Richard Baxter: Yeah.

Howard Faran: And in fact I do it for selfish reasons, I do it for me. How selfish is that? How selfish is it-

Richard Baxter: No, that's the way it's designed. It's designed you know when you help other people, God designed it so you feel better.

Howard Faran: Now I gotta tell you my funniest story from a missionary dental trip. Took all four of my boys down to Mexico. I think the boys were, they were probably like two, three, four, and five, and after about five hours, my oldest boy Eric who must have been five or six at the time says," Dad? How come they don't have trampolines?" I thought, "Well they also don't have running water, electricity, sewage." But it's so funny, the mind of a five year old, it never dawned on Eric that there are kids on Earth who don't have a trampoline in their backyard. 

Richard Baxter: Yeah it-

Howard Faran: And Greg and Zack and Eric were counting the minutes until they could get back home and jump on their trampoline, and they were profoundly sad that these kids didn't have a trampoline.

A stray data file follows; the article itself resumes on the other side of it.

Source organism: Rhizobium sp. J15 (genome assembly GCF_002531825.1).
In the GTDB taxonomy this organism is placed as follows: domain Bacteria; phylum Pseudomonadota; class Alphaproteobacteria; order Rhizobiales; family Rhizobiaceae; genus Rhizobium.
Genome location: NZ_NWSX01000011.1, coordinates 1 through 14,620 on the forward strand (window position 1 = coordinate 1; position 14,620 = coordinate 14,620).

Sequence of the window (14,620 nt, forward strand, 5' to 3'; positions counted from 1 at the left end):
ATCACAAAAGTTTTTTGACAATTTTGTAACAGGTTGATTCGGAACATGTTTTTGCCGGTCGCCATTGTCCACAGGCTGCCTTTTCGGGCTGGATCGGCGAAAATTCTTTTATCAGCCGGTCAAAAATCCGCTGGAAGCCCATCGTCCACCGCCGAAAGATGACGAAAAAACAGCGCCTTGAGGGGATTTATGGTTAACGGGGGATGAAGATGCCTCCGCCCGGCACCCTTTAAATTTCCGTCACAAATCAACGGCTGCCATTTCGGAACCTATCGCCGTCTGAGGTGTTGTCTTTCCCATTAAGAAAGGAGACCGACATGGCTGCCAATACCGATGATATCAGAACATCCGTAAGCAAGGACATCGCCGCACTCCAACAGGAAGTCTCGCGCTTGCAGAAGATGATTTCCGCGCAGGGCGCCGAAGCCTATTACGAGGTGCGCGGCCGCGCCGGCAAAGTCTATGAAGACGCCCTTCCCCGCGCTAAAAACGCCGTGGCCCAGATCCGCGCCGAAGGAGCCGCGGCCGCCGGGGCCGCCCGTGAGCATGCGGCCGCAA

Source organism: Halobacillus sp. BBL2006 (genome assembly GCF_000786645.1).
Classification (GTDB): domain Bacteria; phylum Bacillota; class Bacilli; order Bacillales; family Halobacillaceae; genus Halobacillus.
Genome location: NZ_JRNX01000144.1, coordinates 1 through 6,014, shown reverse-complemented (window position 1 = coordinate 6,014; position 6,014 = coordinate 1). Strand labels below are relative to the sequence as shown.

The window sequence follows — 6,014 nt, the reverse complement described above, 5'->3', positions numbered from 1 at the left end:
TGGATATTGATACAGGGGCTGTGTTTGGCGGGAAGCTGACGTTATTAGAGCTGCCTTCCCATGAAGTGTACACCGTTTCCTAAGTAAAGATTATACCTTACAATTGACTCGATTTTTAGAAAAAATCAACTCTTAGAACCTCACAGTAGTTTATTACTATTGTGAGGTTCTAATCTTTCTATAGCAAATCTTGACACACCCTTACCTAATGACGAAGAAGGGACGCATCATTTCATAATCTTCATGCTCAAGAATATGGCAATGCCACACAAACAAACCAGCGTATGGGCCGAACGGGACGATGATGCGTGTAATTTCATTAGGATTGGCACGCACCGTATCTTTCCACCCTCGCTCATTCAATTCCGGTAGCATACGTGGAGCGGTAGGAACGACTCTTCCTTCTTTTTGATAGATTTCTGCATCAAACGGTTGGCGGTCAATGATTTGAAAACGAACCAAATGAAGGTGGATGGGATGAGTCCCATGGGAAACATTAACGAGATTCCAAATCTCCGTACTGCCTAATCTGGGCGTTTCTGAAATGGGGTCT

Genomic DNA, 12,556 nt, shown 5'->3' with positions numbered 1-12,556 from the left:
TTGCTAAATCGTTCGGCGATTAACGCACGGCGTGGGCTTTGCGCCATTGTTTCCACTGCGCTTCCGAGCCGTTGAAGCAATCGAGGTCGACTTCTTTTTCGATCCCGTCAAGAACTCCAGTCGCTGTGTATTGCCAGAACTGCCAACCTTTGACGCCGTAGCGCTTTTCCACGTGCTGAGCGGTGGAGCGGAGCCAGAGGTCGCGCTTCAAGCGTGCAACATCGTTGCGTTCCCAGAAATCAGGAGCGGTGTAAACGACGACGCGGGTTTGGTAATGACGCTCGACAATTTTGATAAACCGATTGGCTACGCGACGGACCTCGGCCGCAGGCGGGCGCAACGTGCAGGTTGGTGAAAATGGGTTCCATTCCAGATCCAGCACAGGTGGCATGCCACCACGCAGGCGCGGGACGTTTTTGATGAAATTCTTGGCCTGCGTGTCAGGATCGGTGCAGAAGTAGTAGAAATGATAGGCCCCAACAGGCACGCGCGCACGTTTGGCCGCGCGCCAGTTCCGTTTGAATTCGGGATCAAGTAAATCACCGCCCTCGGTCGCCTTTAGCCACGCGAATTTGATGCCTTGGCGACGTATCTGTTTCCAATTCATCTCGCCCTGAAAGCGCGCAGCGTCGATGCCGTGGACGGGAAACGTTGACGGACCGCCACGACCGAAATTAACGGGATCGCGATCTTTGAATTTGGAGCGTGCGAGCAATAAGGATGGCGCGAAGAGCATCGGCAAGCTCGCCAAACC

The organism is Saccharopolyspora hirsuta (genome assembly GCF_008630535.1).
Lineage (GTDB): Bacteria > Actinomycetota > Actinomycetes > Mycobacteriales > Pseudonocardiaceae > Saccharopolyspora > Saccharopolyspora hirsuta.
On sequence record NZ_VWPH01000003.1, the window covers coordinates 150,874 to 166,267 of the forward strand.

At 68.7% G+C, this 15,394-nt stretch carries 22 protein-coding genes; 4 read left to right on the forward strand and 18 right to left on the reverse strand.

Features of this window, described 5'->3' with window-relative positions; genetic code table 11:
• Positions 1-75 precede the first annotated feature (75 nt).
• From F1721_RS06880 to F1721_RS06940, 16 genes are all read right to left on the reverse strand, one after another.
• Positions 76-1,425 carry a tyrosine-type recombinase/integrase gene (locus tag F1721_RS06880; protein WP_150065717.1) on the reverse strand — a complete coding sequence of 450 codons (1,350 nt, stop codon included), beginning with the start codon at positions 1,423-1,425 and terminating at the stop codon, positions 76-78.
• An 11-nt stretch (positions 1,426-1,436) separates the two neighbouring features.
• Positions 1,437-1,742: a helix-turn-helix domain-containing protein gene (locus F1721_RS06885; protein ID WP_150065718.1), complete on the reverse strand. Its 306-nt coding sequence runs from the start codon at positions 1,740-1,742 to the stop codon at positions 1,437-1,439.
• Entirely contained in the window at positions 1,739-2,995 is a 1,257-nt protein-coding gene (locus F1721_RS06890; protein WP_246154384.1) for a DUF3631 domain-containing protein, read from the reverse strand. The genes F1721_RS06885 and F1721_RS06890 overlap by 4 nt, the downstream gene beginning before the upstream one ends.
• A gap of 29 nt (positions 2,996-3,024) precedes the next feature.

Richard Baxter: I know, my girls, they're twins, they'll be three next week, and my daughter Hannah says ... we'll be talking about the kids in Africa that don't have any food or don't have any toys like this, and she just this morning said, "I want to send my Legos to the kids in Africa." And Noels said, "I want to send our train set to the kids in Africa that don't have any trains sets." So we're tryna teach them early that there's lots of kids out there that are not blessed to have toys that they do. To have food that's nutritious and tastes good, so I think there's several famines going right now in East Africa, West Africa-